LouieLab opened on December 1, 2016.Louie Lab


It’s a new collaboration between Louisville government and the people. It’s designed for use as a coworking space, so government and people can work on specific projects together, like the Civic Data Alliance‘s hackathons through Code for America.

At the opening, two tech projects were demonstrated:

  • Smart Louisville, the city’s next-level open data interface
  • CASPER, the smoke alarm detector with a built-in 3G signal

Smart Louisville

Smart Louisville TeamVolunteers from the Civic Data Alliance built the interface between Amazon’s Echo Dot (“Alexa”) and various city data interfaces (“APIs”).

I was a (minor) part of the team that put all of this together. Most of the work was done by Reydel Leon, with lots of input from Michael Schnuerle (the city’s first Data Officer), Ed Blayney (who just won a Navigator Award for his work on SpeedUpLouisville), Matthew Gotth-Olsen (who manages LouisvilleKY.gov, and was once in a hardcore band), and others.

As it turns out, the most common 3-1-1 call is to find out about junk pickup day. Soon, anyone in Louisville with a Dot can just ask it, “Alexa, when is junk pick up day?”

The volunteers also have developed the interface to programmable light bulbs that can change color and intensity based on pre-selected options. That way, for example, the bulb could:

  • turn yellow to warn allergy sufferers during high pollen days
  • flash red during a tornado warning
  • flash through a full cycle of colors in time to a dance beat (although my theoretical ‘disco mode’ seems unlikely to ever get developed)
  • …and many more, in fact, the city would love to hear your ideas on useful interfaces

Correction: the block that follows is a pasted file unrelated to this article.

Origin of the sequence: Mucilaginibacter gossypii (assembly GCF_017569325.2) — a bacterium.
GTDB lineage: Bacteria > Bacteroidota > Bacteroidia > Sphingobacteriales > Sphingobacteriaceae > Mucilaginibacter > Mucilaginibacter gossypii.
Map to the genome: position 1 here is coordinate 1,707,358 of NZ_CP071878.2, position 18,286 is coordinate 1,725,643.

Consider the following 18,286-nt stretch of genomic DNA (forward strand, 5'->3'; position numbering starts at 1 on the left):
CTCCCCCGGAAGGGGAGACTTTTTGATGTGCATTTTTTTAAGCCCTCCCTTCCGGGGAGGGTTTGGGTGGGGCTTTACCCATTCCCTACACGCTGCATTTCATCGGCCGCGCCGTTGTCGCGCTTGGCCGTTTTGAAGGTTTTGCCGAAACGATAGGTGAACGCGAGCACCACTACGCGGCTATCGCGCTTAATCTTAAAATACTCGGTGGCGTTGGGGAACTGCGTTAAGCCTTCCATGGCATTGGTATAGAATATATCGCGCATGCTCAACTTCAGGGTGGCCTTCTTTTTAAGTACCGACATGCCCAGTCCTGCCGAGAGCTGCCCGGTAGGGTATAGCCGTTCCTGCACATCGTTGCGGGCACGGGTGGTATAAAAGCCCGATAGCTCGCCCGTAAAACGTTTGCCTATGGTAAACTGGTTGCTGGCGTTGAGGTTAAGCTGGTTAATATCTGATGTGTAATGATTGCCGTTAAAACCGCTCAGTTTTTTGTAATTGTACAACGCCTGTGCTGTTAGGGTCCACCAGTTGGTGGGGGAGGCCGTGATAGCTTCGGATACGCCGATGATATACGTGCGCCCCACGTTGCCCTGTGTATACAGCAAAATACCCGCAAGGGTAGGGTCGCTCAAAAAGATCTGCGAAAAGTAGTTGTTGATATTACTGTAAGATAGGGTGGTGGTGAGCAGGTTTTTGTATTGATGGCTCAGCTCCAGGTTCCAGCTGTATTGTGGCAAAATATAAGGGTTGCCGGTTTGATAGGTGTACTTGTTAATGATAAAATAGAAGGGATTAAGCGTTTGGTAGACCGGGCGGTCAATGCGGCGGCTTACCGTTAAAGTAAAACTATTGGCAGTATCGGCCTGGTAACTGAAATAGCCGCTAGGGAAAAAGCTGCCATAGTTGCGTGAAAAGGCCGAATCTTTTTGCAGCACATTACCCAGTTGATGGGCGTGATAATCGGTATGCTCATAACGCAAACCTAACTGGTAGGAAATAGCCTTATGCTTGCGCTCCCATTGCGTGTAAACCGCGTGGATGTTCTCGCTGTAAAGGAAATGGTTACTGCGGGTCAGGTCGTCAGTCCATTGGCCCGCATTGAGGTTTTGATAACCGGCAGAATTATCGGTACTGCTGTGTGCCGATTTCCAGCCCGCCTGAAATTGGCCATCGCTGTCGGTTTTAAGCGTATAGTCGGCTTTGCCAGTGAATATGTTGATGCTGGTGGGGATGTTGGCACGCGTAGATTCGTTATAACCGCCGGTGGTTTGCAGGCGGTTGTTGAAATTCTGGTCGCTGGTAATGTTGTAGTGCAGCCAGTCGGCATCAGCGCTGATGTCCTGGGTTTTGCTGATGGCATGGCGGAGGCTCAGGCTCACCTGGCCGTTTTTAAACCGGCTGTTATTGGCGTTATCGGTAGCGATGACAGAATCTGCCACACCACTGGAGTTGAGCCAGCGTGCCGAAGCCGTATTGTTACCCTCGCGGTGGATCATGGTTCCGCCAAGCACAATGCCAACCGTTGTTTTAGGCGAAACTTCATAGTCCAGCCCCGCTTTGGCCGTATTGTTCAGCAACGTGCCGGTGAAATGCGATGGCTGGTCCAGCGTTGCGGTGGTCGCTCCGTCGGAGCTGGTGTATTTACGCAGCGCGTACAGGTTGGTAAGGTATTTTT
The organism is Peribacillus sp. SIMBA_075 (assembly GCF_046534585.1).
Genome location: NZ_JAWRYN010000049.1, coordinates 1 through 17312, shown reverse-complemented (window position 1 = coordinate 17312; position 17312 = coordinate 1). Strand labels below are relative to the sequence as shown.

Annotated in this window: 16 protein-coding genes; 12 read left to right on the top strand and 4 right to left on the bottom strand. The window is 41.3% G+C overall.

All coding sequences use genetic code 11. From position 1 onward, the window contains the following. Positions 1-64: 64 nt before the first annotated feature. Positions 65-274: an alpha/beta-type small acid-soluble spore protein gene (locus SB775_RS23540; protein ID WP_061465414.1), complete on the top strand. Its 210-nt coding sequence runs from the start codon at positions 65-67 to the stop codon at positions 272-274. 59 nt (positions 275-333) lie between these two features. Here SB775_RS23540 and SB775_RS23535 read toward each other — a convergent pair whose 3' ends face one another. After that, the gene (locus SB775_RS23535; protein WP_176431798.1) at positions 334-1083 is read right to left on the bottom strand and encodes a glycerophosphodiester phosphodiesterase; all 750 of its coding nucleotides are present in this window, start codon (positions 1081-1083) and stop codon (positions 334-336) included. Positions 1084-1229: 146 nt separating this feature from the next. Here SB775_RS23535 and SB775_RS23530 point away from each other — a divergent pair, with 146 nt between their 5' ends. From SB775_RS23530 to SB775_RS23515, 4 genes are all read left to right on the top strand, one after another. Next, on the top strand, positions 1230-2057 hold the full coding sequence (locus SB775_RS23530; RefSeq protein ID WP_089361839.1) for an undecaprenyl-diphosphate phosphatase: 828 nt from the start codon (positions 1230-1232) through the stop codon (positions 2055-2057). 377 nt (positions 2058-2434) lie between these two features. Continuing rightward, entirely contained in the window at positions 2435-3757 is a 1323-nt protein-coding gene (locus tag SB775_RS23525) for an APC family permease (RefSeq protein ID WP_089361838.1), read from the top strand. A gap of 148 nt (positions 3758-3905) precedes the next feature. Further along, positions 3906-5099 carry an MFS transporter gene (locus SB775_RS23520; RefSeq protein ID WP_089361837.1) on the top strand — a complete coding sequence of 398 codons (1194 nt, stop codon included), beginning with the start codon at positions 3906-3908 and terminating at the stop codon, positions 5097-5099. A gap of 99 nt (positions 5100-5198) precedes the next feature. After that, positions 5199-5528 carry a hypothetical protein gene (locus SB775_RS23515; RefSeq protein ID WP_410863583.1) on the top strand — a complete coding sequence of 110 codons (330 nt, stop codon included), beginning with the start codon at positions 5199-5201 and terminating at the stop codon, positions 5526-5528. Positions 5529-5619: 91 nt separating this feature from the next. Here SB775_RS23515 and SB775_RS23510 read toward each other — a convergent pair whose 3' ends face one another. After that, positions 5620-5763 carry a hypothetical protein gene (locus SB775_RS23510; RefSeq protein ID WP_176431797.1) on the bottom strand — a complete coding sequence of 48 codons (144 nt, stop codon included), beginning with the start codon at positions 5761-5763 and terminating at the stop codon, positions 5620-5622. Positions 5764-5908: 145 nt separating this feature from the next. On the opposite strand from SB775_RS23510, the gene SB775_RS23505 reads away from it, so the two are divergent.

Where There’s SmokeCASPER

CASPER (the Completely Autonomous Solar Powered Event Responder) was developed by local makers Nathan Armentrout, James Gissendaner, and David Jokinen at the LVL1  smoke alarm hackathon a year ago. It listens on the standard smoke alarm frequency band (so that it should work with any variety), and makes a wireless call to alert the authorities. It’s primarily in use right now at vacant and abandoned buildings, since fires at a vacant building spreads to neighboring properties 80% of the time. The city of Louisville has several in use now, and plans to roll out many more. Other cities are also expressing interest.

News RoomLouie Lab Group

Here is some press coverage of the opening:

Other Nifty Tech Stuff

Here in Louisville, we’re also founding a chapter of the VRARA (Virtual Reality / Augmented Reality Association). We had dozens of people at the kickoff meeting last week.

Warp Zone, our video game creating coworking space, just had another successful Ludum Dare game creation weekend.

The KY Science Center just ran another three-day Celebration of Coding event, aimed at getting youngsters involved in software.

Startup Weekend Louisville #9

Startup WeekendOrganizers

Louisville’s ninth startup weekend was held at Bellarmine College on October 14-16, 2016.

I volunteered this time around, spending most of Friday at the check-in table to help welcome and orient people as they came in. It gave me a chance to see friends as they arrived, and meet a lot of new people.

This was our largest event ever, with 80 some-odd people. A little over half of them pitched their one-minute idea, and eleven of those ideas were upvoted into teams.